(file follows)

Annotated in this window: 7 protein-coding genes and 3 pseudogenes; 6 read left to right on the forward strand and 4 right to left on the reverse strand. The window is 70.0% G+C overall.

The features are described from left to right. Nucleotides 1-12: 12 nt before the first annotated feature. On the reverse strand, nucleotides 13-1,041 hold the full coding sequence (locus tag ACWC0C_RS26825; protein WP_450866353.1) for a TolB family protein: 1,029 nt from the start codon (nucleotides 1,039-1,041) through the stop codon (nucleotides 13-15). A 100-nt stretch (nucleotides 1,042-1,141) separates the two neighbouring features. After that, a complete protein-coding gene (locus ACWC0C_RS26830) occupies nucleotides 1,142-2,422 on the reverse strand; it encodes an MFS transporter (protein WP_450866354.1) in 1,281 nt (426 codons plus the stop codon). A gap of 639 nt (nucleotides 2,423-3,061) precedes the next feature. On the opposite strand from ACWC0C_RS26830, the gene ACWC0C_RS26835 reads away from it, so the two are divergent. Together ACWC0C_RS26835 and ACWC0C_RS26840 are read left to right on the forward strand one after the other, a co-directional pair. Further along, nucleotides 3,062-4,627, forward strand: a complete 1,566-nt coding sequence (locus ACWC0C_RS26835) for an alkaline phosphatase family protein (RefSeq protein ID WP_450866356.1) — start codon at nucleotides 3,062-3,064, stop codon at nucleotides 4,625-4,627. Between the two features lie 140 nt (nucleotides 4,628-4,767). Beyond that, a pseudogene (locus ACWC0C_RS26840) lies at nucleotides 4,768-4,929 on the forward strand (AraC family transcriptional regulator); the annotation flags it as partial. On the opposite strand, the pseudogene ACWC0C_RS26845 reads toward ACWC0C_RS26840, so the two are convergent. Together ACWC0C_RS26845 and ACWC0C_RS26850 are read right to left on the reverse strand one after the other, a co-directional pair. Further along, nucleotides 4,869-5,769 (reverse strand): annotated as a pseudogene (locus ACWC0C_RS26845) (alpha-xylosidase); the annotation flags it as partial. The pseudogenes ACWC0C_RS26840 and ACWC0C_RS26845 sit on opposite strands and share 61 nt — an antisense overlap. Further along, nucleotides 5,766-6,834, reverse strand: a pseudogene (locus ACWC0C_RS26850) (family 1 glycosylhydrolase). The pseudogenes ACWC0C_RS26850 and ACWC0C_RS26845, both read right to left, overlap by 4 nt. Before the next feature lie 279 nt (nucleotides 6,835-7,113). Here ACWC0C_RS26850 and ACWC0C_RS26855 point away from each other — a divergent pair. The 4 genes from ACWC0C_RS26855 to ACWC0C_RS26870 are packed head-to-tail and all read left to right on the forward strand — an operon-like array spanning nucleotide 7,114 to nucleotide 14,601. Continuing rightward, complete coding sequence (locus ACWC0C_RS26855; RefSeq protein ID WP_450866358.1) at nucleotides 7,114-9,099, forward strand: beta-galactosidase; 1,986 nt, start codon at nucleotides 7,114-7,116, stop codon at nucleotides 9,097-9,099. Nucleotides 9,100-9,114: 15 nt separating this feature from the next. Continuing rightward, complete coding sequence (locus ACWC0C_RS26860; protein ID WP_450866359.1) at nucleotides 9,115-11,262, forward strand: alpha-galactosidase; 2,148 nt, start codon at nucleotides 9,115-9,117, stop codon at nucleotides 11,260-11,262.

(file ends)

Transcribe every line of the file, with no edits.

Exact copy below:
Annotated in this window: 7 protein-coding genes and 3 pseudogenes; 6 read left to right on the forward strand and 4 right to left on the reverse strand. The window is 70.0% G+C overall.

The features are described from left to right. Nucleotides 1-12: 12 nt before the first annotated feature. On the reverse strand, nucleotides 13-1,041 hold the full coding sequence (locus tag ACWC0C_RS26825; protein WP_450866353.1) for a TolB family protein: 1,029 nt from the start codon (nucleotides 1,039-1,041) through the stop codon (nucleotides 13-15). A 100-nt stretch (nucleotides 1,042-1,141) separates the two neighbouring features. After that, a complete protein-coding gene (locus ACWC0C_RS26830) occupies nucleotides 1,142-2,422 on the reverse strand; it encodes an MFS transporter (protein WP_450866354.1) in 1,281 nt (426 codons plus the stop codon). A gap of 639 nt (nucleotides 2,423-3,061) precedes the next feature. On the opposite strand from ACWC0C_RS26830, the gene ACWC0C_RS26835 reads away from it, so the two are divergent. Together ACWC0C_RS26835 and ACWC0C_RS26840 are read left to right on the forward strand one after the other, a co-directional pair. Further along, nucleotides 3,062-4,627, forward strand: a complete 1,566-nt coding sequence (locus ACWC0C_RS26835) for an alkaline phosphatase family protein (RefSeq protein ID WP_450866356.1) — start codon at nucleotides 3,062-3,064, stop codon at nucleotides 4,625-4,627. Between the two features lie 140 nt (nucleotides 4,628-4,767). Beyond that, a pseudogene (locus ACWC0C_RS26840) lies at nucleotides 4,768-4,929 on the forward strand (AraC family transcriptional regulator); the annotation flags it as partial. On the opposite strand, the pseudogene ACWC0C_RS26845 reads toward ACWC0C_RS26840, so the two are convergent. Together ACWC0C_RS26845 and ACWC0C_RS26850 are read right to left on the reverse strand one after the other, a co-directional pair. Further along, nucleotides 4,869-5,769 (reverse strand): annotated as a pseudogene (locus ACWC0C_RS26845) (alpha-xylosidase); the annotation flags it as partial. The pseudogenes ACWC0C_RS26840 and ACWC0C_RS26845 sit on opposite strands and share 61 nt — an antisense overlap. Further along, nucleotides 5,766-6,834, reverse strand: a pseudogene (locus ACWC0C_RS26850) (family 1 glycosylhydrolase). The pseudogenes ACWC0C_RS26850 and ACWC0C_RS26845, both read right to left, overlap by 4 nt. Before the next feature lie 279 nt (nucleotides 6,835-7,113). Here ACWC0C_RS26850 and ACWC0C_RS26855 point away from each other — a divergent pair. The 4 genes from ACWC0C_RS26855 to ACWC0C_RS26870 are packed head-to-tail and all read left to right on the forward strand — an operon-like array spanning nucleotide 7,114 to nucleotide 14,601. Continuing rightward, complete coding sequence (locus ACWC0C_RS26855; RefSeq protein ID WP_450866358.1) at nucleotides 7,114-9,099, forward strand: beta-galactosidase; 1,986 nt, start codon at nucleotides 7,114-7,116, stop codon at nucleotides 9,097-9,099. Nucleotides 9,100-9,114: 15 nt separating this feature from the next. Continuing rightward, complete coding sequence (locus ACWC0C_RS26860; protein ID WP_450866359.1) at nucleotides 9,115-11,262, forward strand: alpha-galactosidase; 2,148 nt, start codon at nucleotides 9,115-9,117, stop codon at nucleotides 11,260-11,262.